The idea here is that animals live a life based on minimal intellectual activities. Animals are naturally wired to fight or flee in the face of danger. They act on instinct and compulsion. They do not have the ability to reason through decisions (at least at the same level as humans).  

I think we can all relate to these tendencies when it comes to food and the sin of gluttony, whether through our own experiences or that of others. For example, many of us tend to instinctually gravitate towards food that is to our liking, as opposed to that which nourishes the body more thoroughly.  At least on occasion, we compulsively eat more than we should.  Therefore, one might say that one of the reasons Jesus came was to free us from these impulsive and instinctual inclinations.  He came to free our intellect to choose the greater good, and the greater good is God.  

So, how does the baby in the manger free us? By feeding us the very essence of God.  Let me see if I can explain at least one component of this mystery.  The Bible contains several statements against drinking the blood of animals because it is the life essence of the animal itself; it feeds our animalistic tendencies.  So, why does Jesus go against the Biblical mandates, and tell us to drink his blood? So that we can take on the divine essence of God.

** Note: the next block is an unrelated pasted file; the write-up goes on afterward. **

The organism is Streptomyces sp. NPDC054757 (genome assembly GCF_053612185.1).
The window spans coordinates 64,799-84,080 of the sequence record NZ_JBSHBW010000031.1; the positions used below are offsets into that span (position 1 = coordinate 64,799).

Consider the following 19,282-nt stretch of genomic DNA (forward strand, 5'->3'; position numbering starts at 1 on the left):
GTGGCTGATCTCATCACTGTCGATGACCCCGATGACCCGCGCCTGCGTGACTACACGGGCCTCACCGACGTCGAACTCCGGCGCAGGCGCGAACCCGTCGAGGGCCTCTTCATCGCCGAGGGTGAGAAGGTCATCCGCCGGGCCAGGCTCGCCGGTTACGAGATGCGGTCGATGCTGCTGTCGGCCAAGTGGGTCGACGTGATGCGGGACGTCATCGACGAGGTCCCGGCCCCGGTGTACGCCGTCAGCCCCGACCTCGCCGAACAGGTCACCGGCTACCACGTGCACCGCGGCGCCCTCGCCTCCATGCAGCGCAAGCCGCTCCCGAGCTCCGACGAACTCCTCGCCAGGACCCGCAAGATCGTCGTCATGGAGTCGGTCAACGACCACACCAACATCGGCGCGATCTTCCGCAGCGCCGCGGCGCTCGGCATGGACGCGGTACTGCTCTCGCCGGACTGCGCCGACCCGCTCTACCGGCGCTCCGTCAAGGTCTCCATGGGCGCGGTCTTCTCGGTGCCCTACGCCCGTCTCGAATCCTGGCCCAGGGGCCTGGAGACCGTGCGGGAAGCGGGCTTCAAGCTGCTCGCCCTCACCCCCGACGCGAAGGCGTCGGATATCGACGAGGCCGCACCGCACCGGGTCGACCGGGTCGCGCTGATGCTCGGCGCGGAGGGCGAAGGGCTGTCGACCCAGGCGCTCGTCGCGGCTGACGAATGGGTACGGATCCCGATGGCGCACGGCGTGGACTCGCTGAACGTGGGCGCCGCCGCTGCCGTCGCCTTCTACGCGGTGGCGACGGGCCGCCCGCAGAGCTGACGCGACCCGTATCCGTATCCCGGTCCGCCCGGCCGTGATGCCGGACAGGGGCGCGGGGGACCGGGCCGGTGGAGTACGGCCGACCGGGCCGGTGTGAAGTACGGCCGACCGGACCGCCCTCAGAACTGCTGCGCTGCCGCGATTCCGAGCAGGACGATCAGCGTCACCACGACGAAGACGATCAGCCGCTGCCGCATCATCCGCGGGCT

Through the Eucharist and our participation in the other sacraments, we are moved in the direction of union with God. The spiritual life is about the perfection of all that is not Godly, and he does this, in part, through the baby in the manger.